The brother-in-law of Paul Gauguin and good friend of Claude Monet, Norwegian painter Frits Thaulow began his artistic studies at the Academy of Fine Arts in Copenhagen, which at the time specialized in marine painting. Thaulow had hoped to become a marine painter, but he soon realized the limitations of such a specialized field and concentrated instead on landscape painting. He apprenticed with Norwegian landscape painter Hans-Fredrik Gude in Karlsruhe, Germany, for two winters before leaving for Paris in the early 1870s. Paris, cosmopolitan center and mecca for art students of all nationalities, boasted a sizable population of expartriate Norwegian artists, which Thaulow soon joined. It was through these artists that Thaulow was exposed to plein-air painting, which subsequently became the operative influence on his work for the rest of his career. His style followed that of the French realist painters, particularly exemplified by Jules Bastien-Lepage, more than the Impressionists, although he shared the same concerns with color and light as his Impressionist contemporaries. He exhibited frequently, contributing pictures to the Paris Salons from 1877 through 1880, and became a familiar figure in the Parisian art world.
Upon his return to Norway in the 1880s, Thaulow was acclaimed as Oslo’s foremost painter, noted primarily for his scenes of historic Oslo and the surrounding countryside. Thaulow, though, was a relentless traveler, and, as his varied landscape paintings attest, traveled far afield from his native Scandinavia to Germany, Great Britain, the United States, France, and Italy. Thaulow spent the summer of 1885 painting the environs of Venice, and exhibited to great acclaim five Venetian scenes, including the present canvas, in Oslo later that year. Venice proved enough of an attraction that Thaulow revisited the city in 1897 and again in 1899.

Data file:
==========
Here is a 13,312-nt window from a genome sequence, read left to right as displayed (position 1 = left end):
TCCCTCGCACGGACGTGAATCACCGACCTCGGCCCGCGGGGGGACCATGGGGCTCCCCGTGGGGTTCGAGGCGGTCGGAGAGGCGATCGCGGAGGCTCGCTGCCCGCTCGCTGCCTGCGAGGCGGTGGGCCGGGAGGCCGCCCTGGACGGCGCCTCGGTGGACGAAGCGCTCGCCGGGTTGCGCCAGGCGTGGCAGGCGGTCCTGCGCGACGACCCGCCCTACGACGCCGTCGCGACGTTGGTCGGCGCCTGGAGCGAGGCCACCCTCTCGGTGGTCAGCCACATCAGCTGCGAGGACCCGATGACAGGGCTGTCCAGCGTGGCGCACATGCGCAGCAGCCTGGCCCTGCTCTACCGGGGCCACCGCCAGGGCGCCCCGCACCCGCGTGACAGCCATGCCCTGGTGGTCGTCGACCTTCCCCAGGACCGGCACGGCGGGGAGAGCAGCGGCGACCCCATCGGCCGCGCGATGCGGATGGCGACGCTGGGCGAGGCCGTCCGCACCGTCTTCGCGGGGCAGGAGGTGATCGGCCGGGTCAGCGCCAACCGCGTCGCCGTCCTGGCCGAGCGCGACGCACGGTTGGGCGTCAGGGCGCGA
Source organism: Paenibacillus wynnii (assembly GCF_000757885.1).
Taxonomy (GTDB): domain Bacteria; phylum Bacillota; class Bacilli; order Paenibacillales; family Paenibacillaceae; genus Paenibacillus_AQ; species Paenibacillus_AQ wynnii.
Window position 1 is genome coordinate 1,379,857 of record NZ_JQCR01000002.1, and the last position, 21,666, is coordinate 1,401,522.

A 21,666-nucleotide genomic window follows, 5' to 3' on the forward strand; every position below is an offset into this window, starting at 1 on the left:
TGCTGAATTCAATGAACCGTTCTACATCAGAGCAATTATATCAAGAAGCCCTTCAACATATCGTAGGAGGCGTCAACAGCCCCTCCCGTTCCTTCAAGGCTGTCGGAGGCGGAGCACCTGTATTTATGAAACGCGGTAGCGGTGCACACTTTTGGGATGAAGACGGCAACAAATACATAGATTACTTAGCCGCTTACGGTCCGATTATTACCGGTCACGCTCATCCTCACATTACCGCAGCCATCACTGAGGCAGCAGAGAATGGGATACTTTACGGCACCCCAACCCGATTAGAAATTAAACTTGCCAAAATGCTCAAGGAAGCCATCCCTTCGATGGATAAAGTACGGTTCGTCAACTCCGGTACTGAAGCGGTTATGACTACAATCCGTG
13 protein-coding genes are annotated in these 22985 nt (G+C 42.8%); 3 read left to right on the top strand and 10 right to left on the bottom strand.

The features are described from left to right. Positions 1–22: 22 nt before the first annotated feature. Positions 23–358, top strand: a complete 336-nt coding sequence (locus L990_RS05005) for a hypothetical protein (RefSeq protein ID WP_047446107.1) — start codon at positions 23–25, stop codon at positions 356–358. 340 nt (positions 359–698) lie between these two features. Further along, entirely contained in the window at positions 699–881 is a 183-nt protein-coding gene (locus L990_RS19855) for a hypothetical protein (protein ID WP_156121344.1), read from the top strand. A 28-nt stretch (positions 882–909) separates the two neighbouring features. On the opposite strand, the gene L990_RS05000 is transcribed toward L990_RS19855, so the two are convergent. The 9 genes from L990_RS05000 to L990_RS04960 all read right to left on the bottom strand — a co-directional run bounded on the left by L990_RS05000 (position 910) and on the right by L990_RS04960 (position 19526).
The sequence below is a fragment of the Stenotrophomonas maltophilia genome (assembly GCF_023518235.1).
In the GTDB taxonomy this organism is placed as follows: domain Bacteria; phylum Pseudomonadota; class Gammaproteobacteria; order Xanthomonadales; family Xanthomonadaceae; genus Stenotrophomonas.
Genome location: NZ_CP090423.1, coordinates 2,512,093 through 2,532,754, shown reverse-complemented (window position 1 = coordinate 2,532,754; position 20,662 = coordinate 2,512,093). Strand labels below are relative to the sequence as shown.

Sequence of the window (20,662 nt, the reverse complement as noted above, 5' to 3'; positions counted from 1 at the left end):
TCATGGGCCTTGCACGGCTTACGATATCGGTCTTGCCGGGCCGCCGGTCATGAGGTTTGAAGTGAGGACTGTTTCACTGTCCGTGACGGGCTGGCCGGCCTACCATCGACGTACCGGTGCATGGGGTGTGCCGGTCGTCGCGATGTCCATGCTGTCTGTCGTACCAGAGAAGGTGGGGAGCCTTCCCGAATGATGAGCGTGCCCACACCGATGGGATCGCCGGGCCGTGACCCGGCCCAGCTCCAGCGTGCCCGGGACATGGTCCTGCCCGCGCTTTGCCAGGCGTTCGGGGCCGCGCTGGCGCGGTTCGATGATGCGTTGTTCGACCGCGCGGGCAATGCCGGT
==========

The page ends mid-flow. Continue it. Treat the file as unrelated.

In addition to expanding his reputation as a painter, in the 1880s Thaulow also was active in Oslo’s art world. He arranged the Autumn Exhibition in 1882, and chaired the Artists’ Club in 1883. He helped to found the progressive Artists’ Union in 1885, and served as its president in 1887–88. During this time he advised his young cousin, Edvard Munch, and helped him weather the effects of an unreceptive public. By the late 1880s, Thaulow strengthened his ties to France. He was friends with Auguste Rodin, Pierre Puvis de Chavannes, Jean-Louis-Ernest Meissonier, and Émile-Auguste Carolus-Duran. He was also close friends with Claude Monet, and encouraged the great French Impressionist to travel with him to Norway to paint snow scenes in 1895, by which time Thaulow had become a permanent resident of France. In 1898, Thaulow was recruited by Andrew Carnegie to serve on the jury of one of the international exhibitions of the Carnegie Institute, Pittsburgh, Pennsylvania. On his trip to America, Thaulow visited New York, Washington, D.C., and Boston, and painted a number of works depicting American scenery.